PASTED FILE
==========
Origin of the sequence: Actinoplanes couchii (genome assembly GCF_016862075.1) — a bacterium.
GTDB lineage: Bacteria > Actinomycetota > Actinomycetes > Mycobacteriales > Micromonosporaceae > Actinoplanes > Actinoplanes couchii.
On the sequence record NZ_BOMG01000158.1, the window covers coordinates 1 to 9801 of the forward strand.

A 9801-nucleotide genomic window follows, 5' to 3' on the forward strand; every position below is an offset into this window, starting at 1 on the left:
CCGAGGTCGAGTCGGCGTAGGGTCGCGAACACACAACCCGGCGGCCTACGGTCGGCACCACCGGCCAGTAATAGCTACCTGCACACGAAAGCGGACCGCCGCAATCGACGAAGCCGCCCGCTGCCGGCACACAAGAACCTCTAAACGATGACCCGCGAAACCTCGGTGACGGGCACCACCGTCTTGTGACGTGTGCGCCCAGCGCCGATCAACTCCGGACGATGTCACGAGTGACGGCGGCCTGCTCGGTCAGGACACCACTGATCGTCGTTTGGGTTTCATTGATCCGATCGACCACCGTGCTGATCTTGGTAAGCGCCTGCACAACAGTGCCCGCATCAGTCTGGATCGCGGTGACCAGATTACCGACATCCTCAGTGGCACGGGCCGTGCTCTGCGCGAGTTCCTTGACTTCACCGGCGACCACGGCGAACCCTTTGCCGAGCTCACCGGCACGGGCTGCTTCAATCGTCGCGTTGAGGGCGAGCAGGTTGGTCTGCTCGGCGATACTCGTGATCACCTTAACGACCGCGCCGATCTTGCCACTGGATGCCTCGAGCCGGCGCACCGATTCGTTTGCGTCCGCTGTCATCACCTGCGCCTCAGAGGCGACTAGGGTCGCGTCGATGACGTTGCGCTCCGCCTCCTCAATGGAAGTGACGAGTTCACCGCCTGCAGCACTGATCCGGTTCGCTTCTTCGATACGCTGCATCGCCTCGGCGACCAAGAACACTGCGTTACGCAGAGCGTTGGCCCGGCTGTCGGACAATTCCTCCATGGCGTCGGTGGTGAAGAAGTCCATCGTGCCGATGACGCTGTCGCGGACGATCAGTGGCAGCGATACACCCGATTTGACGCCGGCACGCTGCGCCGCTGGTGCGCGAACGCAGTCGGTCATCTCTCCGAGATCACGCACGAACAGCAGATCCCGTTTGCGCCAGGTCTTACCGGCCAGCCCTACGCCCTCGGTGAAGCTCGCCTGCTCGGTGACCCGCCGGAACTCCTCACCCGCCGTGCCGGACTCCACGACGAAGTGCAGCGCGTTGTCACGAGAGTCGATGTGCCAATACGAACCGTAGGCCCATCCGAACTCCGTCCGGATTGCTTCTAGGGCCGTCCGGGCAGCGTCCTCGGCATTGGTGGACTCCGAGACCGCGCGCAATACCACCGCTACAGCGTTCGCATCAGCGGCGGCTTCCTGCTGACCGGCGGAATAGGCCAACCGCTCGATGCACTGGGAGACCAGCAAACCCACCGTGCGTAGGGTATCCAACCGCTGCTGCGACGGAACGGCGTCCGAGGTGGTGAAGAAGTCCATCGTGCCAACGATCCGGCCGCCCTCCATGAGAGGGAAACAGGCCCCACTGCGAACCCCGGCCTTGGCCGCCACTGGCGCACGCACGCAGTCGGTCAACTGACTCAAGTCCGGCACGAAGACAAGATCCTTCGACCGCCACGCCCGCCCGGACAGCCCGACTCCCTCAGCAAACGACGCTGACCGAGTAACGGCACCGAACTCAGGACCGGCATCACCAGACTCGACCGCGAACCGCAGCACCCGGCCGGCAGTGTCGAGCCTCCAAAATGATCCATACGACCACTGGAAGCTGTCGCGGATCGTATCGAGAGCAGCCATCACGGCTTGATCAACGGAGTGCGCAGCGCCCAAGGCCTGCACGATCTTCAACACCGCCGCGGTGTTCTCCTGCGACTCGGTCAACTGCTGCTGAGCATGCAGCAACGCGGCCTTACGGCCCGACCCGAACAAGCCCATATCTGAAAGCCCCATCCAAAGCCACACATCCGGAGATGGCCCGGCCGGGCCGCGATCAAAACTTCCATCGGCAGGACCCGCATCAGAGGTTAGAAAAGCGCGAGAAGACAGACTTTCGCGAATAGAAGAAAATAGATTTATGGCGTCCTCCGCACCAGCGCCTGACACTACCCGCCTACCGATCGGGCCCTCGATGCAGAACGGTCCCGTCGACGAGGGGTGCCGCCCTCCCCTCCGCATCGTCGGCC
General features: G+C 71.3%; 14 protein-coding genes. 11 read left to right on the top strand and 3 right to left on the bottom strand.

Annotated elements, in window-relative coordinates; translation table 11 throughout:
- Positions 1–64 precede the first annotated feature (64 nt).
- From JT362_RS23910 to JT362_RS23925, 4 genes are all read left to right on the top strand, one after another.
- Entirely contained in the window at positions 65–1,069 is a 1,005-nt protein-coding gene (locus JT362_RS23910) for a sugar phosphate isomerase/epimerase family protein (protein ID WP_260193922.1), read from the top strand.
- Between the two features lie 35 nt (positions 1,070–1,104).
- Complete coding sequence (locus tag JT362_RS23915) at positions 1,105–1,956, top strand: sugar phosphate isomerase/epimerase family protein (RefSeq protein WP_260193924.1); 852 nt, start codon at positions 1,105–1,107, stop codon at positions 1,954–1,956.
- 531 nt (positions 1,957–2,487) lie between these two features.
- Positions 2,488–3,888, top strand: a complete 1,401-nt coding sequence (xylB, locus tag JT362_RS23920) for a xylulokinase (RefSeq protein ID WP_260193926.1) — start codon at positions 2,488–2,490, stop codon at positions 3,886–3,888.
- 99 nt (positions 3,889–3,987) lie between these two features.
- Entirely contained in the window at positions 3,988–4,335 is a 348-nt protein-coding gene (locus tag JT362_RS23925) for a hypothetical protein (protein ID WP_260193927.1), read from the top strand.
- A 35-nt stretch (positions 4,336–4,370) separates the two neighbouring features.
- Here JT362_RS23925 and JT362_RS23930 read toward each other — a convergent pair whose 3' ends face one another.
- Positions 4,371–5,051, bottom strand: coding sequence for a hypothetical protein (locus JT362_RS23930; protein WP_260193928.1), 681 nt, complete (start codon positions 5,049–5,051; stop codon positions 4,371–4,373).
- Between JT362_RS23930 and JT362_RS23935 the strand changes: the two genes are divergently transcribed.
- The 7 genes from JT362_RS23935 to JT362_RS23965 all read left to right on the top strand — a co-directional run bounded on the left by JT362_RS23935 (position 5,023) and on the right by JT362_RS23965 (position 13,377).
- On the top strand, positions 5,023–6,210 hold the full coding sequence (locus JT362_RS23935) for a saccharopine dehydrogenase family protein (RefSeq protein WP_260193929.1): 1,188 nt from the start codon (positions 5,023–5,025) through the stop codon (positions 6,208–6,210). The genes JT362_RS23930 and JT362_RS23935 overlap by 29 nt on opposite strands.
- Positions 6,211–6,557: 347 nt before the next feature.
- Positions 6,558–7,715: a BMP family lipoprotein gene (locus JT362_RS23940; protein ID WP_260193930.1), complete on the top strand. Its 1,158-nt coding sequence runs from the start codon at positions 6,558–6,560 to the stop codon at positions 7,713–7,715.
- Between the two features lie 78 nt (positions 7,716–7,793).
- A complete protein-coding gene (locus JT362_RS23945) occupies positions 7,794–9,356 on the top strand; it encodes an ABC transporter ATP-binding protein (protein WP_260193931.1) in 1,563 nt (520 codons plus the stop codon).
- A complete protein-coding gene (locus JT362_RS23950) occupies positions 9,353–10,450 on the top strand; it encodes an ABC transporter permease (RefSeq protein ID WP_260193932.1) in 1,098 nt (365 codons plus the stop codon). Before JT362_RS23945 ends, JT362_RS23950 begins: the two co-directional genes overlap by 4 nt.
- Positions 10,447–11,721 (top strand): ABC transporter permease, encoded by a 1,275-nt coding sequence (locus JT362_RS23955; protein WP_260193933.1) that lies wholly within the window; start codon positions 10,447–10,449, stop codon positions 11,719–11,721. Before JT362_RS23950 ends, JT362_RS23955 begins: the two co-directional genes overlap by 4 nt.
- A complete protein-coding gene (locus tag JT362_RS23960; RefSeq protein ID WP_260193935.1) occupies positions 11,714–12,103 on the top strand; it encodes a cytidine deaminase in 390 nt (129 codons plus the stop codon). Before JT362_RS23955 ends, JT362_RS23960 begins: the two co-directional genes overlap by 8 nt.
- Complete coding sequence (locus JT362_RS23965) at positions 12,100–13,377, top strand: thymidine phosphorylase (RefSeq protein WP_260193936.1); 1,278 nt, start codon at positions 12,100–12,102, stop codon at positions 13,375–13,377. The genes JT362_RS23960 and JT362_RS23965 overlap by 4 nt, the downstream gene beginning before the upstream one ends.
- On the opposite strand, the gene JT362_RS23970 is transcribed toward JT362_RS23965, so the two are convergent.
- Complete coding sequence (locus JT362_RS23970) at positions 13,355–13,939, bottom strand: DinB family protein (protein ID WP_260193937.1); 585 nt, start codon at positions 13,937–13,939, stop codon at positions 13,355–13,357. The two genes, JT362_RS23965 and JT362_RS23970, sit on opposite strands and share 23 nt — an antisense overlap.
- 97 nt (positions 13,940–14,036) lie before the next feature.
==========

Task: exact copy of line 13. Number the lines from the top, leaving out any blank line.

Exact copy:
- 531 nt (positions 1,957–2,487) lie between these two features.